I think it's a combination of pre-existing muscle tension plus the stress of the sneeze and any of the motions that CKmtl describes, yanking a little too hard on a whole system of muscles all at once. I know sometimes I can tell I'm relaxed enough, I'm going to sneeze 'loose', and I'm at no risk for a Death Sneeze. Other times I'm too tight, and it might happen or it might not. Conscious relaxation helps, as I found when I successfully avoided a looming Death Sneeze while recovering from the aforementioned slipped disc. (Yay me!)

I take comfort in the thought that we power sneezers get more satisfaction per sneeze than the wimpy squeakers do (sorry, Juliet Banana), notwithstanding the risk of a Death Sneeze. Just as long as they don't happen too often.
posted by eritain at 11:17 PM on March 21, 2007


I get this too, occasionally. It tends to start in my chest and make my jaw ache. It's only when I have a particularly violent sneezing fit, though.
posted by tomble at 6:03 AM on March 22, 2007


Funny, I asked someone yesterday after such a sneeze, "You ever sneeze so hard your arms hurt?"

The only correlation I notice is it's more likely when I'm sick and tired, both.
posted by sacre_bleu at 7:33 AM on March 22, 2007


I'm glad that now I have something to call them. "Death sneeze" is right on the money. Thanks sharkweek!
posted by malocchio at 8:41 AM on March 22, 2007


A bit more about Chiari Malformation and sneezing:

Headaches, often severe, are the classic symptom of Chiari malformation. They are typically precipitated with sudden coughing, sneezing or straining. People with Chiari malformation type I also can experience:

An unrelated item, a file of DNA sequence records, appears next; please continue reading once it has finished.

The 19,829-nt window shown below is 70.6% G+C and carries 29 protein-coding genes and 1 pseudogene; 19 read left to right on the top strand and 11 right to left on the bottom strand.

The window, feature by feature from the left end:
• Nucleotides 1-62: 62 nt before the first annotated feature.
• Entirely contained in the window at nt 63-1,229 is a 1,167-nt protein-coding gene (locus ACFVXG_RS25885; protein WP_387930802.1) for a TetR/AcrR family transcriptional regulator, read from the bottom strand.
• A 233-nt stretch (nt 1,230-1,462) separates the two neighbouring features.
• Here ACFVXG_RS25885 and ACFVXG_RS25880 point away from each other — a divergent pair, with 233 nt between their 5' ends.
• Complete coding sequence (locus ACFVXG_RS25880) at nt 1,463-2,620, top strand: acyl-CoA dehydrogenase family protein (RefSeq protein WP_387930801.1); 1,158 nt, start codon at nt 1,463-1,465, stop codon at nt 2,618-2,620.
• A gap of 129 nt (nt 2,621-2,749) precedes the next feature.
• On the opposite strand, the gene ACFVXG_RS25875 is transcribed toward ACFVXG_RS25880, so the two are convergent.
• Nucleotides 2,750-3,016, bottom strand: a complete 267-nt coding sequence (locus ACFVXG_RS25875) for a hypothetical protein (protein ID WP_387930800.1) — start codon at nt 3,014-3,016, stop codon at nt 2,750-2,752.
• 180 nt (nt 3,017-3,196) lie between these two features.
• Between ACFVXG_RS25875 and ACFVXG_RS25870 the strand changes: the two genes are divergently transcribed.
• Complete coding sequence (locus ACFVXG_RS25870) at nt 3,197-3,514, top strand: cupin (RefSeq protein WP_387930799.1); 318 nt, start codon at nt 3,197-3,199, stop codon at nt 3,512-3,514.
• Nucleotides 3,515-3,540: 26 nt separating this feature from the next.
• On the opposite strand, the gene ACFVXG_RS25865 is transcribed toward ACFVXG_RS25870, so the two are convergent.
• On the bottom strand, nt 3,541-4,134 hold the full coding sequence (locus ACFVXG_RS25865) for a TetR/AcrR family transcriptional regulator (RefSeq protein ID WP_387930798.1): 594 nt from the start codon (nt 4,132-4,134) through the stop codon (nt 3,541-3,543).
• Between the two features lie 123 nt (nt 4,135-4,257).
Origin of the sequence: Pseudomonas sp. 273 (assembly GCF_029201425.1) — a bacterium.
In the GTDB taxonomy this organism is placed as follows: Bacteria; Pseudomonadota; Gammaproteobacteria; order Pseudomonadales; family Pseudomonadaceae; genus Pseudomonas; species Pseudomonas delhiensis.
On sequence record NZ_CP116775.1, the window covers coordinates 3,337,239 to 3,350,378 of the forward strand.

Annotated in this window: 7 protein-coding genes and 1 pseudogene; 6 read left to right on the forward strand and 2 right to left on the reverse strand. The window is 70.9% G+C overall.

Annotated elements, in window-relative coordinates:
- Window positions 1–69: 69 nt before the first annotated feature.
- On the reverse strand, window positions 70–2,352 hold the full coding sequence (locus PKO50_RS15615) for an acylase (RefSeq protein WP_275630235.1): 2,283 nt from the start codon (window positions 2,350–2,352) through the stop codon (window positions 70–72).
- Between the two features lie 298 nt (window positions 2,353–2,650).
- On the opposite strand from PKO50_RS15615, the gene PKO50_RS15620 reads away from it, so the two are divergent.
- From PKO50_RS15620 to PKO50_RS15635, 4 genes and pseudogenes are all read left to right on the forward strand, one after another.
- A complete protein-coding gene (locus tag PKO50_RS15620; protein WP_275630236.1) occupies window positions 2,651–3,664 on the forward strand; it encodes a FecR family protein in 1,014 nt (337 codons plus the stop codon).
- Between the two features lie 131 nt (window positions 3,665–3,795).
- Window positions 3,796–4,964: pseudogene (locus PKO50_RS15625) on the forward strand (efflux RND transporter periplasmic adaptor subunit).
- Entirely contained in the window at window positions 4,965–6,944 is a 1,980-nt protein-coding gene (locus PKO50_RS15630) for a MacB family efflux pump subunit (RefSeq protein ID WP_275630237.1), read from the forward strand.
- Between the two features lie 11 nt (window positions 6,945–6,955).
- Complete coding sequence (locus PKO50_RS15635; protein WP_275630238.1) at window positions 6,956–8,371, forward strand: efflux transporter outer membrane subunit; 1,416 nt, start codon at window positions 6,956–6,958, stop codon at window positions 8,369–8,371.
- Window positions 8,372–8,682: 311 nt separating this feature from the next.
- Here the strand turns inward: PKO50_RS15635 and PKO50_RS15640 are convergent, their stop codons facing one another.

* Neck pain (running down the shoulders at times)
* Unsteady gait (problems with balance)
* Poor hand coordination (fine-motor skills)
* Numbness and tingling of the hands and feet
* Dizziness
* Difficulty swallowing (sometimes accompanied by gagging, choking and vomiting)
* Vision problems (blurred or double vision)
* Slurred speech

Less often, people with Chiari malformation may experience:

* Ringing or buzzing in the ears (tinnitus)
* Poor bladder control
* Chest pain, in a band-like pattern around the chest
* Curvature of the spine (scoliosis) related to spinal cord impairment
* Abnormal breathing — specifically, sleep apnea characterized by periods of breathing cessation during sleep


From the Mayo Clinic (via CNN).
posted by jamjam at 2:40 PM on March 22, 2007


Okay. Brain problem. That is a scary possibility I had not considered. Especially since one of the the other symptoms is a falling sensation with faintness.

Which I've had since I was 10

Makes me pine for the days when I spent hours trying to figure out if I had photo-electric sneeze response.

Anyway, thanks for all the help people.
posted by rileyray3000 at 9:54 PM on March 22, 2007


I have chiari and syringomeylia ( a very dangerous condition caused by more server forms of chiari )

and yes.. sneezing is very bad for people with the condition.. however this one symptom alone is not anywhere near enough for anyone to make a diagnosis from..

Even if you went to a doctor with it, they probably wouldn't even put you forward for a MRI which is the only way to detect chiari, because your not showing any of the other symptoms.

maybe you have alot of other symptoms you haven't thought were related that you havent told us about?

if not then i think its unlikely you have chiari.. sneezing is a very violent act upon the body so it could be a million and one other things.
posted by complience at 5:26 PM on April 5, 2007